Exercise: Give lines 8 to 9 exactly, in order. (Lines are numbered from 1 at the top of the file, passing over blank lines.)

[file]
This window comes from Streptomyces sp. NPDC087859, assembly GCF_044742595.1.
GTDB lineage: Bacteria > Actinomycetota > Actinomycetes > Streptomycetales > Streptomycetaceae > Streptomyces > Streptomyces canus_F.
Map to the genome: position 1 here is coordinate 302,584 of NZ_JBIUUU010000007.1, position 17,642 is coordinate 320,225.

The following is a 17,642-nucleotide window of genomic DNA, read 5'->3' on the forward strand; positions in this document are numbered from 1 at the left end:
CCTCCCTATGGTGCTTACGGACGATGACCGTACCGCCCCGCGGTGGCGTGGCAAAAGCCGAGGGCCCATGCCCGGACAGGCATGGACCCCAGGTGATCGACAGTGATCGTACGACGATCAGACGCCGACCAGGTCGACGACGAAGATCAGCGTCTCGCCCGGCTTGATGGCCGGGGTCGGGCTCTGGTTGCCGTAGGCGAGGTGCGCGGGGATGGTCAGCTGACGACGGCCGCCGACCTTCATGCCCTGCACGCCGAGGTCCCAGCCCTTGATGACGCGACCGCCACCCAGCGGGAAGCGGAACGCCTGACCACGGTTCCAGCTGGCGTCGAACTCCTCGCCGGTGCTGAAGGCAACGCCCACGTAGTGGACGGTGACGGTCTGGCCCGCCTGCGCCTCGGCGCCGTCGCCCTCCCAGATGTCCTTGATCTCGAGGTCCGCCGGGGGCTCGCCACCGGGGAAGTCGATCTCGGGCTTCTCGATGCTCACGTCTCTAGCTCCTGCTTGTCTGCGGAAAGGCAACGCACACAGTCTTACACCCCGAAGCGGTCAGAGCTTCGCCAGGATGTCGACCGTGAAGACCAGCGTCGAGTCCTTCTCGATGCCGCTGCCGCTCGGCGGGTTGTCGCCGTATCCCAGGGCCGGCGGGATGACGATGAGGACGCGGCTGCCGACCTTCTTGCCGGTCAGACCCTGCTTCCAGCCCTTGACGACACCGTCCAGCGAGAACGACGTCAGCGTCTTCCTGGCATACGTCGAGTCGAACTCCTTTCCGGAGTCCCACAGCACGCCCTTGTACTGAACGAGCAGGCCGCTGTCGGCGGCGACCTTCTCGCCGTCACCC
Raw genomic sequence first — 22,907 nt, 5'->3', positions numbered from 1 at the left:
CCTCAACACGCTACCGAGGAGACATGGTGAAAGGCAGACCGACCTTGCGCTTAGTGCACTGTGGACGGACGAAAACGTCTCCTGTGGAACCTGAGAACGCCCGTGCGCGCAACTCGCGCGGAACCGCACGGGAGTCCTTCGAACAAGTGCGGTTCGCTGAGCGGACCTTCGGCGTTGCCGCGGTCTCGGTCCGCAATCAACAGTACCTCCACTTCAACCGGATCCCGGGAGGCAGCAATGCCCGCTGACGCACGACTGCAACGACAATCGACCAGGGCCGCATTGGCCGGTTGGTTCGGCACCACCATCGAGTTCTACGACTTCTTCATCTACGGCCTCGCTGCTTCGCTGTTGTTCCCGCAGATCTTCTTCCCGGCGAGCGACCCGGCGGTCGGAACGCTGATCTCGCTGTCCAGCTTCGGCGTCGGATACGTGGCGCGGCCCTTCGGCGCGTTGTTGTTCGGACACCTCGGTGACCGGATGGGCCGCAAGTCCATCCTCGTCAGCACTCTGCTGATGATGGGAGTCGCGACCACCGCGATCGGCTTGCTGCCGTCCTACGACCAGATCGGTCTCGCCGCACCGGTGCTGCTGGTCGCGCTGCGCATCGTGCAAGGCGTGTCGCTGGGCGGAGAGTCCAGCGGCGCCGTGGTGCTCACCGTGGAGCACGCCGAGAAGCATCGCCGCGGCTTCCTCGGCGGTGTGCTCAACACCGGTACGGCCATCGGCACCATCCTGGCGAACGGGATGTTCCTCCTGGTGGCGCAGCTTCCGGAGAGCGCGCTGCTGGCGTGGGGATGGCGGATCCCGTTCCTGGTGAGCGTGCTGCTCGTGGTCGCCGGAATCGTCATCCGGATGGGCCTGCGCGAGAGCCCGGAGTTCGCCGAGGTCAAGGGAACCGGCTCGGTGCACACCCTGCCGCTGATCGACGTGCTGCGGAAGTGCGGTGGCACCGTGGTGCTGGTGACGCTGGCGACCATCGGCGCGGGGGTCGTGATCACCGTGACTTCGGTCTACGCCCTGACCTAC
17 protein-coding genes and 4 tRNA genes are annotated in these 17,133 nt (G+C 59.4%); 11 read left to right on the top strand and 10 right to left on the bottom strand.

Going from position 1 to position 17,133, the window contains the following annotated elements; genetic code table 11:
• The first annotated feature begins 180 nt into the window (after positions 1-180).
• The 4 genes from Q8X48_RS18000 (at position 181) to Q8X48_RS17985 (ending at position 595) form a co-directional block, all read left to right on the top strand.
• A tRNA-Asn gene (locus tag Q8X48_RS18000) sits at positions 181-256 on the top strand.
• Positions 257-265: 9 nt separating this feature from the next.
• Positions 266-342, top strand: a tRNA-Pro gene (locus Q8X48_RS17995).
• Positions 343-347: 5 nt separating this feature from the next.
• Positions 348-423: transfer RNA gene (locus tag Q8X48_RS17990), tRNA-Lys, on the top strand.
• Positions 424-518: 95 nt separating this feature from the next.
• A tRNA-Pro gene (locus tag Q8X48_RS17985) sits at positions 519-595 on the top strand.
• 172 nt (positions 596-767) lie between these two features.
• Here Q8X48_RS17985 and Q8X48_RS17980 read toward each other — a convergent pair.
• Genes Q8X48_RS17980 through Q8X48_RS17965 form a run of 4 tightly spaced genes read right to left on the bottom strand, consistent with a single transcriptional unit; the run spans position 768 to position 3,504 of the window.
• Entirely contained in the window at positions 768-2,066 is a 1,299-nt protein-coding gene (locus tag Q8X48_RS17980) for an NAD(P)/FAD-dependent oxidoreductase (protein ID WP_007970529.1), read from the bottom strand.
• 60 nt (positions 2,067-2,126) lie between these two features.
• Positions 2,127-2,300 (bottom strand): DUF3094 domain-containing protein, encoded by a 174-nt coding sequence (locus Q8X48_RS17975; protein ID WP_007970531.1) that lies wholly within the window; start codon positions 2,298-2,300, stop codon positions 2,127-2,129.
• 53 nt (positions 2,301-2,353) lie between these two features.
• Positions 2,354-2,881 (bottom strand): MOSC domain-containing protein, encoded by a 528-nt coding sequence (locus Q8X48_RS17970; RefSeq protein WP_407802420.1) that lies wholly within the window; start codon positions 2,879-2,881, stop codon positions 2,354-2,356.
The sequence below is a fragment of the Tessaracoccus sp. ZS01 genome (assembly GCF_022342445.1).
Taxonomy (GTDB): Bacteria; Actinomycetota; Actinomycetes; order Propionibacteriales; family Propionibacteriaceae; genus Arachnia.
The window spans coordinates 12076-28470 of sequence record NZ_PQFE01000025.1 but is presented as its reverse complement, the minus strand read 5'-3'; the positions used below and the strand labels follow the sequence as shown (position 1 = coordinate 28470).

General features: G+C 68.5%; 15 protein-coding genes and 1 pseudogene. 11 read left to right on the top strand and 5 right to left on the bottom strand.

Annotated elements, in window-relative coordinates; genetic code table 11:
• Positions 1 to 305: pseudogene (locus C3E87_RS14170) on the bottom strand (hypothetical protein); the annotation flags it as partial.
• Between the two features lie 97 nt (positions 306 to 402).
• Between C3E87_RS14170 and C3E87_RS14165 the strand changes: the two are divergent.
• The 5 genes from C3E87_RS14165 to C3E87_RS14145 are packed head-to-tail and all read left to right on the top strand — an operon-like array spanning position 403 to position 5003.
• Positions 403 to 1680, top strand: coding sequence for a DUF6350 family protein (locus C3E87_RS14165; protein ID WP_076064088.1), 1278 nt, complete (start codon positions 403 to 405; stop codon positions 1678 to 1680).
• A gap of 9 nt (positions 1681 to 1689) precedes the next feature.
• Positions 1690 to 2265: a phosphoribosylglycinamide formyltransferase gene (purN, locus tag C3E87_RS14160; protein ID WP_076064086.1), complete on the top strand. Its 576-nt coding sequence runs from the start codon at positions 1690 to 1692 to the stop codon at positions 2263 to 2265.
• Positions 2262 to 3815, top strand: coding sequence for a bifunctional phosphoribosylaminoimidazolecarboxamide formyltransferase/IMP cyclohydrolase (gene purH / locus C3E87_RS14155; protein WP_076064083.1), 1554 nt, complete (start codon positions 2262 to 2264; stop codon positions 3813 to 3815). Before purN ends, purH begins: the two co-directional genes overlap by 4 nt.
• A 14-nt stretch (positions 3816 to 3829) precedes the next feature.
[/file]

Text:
17 protein-coding genes and 4 tRNA genes are annotated in these 17,133 nt (G+C 59.4%); 11 read left to right on the top strand and 10 right to left on the bottom strand.

Going from position 1 to position 17,133, the window contains the following annotated elements; genetic code table 11: